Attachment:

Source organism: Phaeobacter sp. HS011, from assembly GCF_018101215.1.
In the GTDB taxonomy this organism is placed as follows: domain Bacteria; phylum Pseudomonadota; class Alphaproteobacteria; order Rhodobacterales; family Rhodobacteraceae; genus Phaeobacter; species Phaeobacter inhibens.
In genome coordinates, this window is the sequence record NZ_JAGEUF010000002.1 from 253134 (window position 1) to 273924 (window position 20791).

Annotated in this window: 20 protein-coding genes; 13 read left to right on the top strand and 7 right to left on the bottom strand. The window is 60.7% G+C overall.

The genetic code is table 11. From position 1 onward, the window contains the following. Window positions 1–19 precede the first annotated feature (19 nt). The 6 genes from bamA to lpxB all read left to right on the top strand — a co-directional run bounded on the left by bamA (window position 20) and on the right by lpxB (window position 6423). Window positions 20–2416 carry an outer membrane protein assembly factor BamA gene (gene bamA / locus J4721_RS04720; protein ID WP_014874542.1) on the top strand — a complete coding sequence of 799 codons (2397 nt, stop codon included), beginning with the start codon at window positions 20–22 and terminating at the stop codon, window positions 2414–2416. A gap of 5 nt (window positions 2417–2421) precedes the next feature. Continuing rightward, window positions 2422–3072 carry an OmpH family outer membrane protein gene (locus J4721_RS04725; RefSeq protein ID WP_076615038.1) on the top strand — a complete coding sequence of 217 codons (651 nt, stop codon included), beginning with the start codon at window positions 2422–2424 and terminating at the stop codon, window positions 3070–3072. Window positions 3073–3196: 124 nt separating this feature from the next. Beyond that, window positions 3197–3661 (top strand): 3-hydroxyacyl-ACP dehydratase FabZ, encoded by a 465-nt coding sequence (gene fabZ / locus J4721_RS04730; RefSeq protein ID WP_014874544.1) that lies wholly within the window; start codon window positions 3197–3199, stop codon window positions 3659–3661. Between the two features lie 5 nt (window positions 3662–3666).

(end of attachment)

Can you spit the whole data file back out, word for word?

Source organism: Phaeobacter sp. HS011, from assembly GCF_018101215.1.
In the GTDB taxonomy this organism is placed as follows: domain Bacteria; phylum Pseudomonadota; class Alphaproteobacteria; order Rhodobacterales; family Rhodobacteraceae; genus Phaeobacter; species Phaeobacter inhibens.
In genome coordinates, this window is the sequence record NZ_JAGEUF010000002.1 from 253134 (window position 1) to 273924 (window position 20791).

Annotated in this window: 20 protein-coding genes; 13 read left to right on the top strand and 7 right to left on the bottom strand. The window is 60.7% G+C overall.

The genetic code is table 11. From position 1 onward, the window contains the following. Window positions 1–19 precede the first annotated feature (19 nt). The 6 genes from bamA to lpxB all read left to right on the top strand — a co-directional run bounded on the left by bamA (window position 20) and on the right by lpxB (window position 6423). Window positions 20–2416 carry an outer membrane protein assembly factor BamA gene (gene bamA / locus J4721_RS04720; protein ID WP_014874542.1) on the top strand — a complete coding sequence of 799 codons (2397 nt, stop codon included), beginning with the start codon at window positions 20–22 and terminating at the stop codon, window positions 2414–2416. A gap of 5 nt (window positions 2417–2421) precedes the next feature. Continuing rightward, window positions 2422–3072 carry an OmpH family outer membrane protein gene (locus J4721_RS04725; RefSeq protein ID WP_076615038.1) on the top strand — a complete coding sequence of 217 codons (651 nt, stop codon included), beginning with the start codon at window positions 2422–2424 and terminating at the stop codon, window positions 3070–3072. Window positions 3073–3196: 124 nt separating this feature from the next. Beyond that, window positions 3197–3661 (top strand): 3-hydroxyacyl-ACP dehydratase FabZ, encoded by a 465-nt coding sequence (gene fabZ / locus J4721_RS04730; RefSeq protein ID WP_014874544.1) that lies wholly within the window; start codon window positions 3197–3199, stop codon window positions 3659–3661. Between the two features lie 5 nt (window positions 3662–3666).